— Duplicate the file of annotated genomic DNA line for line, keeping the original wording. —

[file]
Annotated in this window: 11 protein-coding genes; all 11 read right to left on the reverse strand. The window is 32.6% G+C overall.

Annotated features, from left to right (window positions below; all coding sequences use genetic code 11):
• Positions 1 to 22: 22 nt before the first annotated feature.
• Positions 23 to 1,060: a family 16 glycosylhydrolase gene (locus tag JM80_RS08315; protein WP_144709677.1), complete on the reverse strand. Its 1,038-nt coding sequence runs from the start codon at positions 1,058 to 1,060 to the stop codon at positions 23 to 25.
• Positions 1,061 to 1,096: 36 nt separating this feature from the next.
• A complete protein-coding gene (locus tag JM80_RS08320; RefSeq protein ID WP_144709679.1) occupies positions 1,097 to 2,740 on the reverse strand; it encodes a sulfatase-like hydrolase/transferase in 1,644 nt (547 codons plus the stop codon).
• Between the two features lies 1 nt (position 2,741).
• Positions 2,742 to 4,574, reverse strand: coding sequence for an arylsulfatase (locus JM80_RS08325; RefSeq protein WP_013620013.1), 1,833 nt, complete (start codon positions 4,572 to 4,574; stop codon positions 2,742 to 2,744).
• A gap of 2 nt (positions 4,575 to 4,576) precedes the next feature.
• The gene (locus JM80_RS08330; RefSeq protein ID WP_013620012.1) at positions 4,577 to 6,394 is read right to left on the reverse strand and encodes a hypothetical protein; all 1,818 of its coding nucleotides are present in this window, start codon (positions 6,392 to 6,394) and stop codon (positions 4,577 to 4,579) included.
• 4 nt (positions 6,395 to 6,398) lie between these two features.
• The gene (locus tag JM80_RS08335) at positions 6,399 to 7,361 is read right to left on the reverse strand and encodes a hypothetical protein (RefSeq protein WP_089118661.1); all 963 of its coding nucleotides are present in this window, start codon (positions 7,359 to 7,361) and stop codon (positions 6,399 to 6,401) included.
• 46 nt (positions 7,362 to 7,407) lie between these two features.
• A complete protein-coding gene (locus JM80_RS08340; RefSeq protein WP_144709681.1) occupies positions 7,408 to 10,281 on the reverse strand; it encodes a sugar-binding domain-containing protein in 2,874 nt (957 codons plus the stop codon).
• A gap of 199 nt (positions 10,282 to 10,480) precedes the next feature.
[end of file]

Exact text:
Annotated in this window: 11 protein-coding genes; all 11 read right to left on the reverse strand. The window is 32.6% G+C overall.

Annotated features, from left to right (window positions below; all coding sequences use genetic code 11):
• Positions 1 to 22: 22 nt before the first annotated feature.
• Positions 23 to 1,060: a family 16 glycosylhydrolase gene (locus tag JM80_RS08315; protein WP_144709677.1), complete on the reverse strand. Its 1,038-nt coding sequence runs from the start codon at positions 1,058 to 1,060 to the stop codon at positions 23 to 25.
• Positions 1,061 to 1,096: 36 nt separating this feature from the next.
• A complete protein-coding gene (locus tag JM80_RS08320; RefSeq protein ID WP_144709679.1) occupies positions 1,097 to 2,740 on the reverse strand; it encodes a sulfatase-like hydrolase/transferase in 1,644 nt (547 codons plus the stop codon).
• Between the two features lies 1 nt (position 2,741).
• Positions 2,742 to 4,574, reverse strand: coding sequence for an arylsulfatase (locus JM80_RS08325; RefSeq protein WP_013620013.1), 1,833 nt, complete (start codon positions 4,572 to 4,574; stop codon positions 2,742 to 2,744).
• A gap of 2 nt (positions 4,575 to 4,576) precedes the next feature.
• The gene (locus JM80_RS08330; RefSeq protein ID WP_013620012.1) at positions 4,577 to 6,394 is read right to left on the reverse strand and encodes a hypothetical protein; all 1,818 of its coding nucleotides are present in this window, start codon (positions 6,392 to 6,394) and stop codon (positions 4,577 to 4,579) included.
• 4 nt (positions 6,395 to 6,398) lie between these two features.
• The gene (locus tag JM80_RS08335) at positions 6,399 to 7,361 is read right to left on the reverse strand and encodes a hypothetical protein (RefSeq protein WP_089118661.1); all 963 of its coding nucleotides are present in this window, start codon (positions 7,359 to 7,361) and stop codon (positions 6,399 to 6,401) included.
• 46 nt (positions 7,362 to 7,407) lie between these two features.
• A complete protein-coding gene (locus JM80_RS08340; RefSeq protein WP_144709681.1) occupies positions 7,408 to 10,281 on the reverse strand; it encodes a sugar-binding domain-containing protein in 2,874 nt (957 codons plus the stop codon).
• A gap of 199 nt (positions 10,282 to 10,480) precedes the next feature.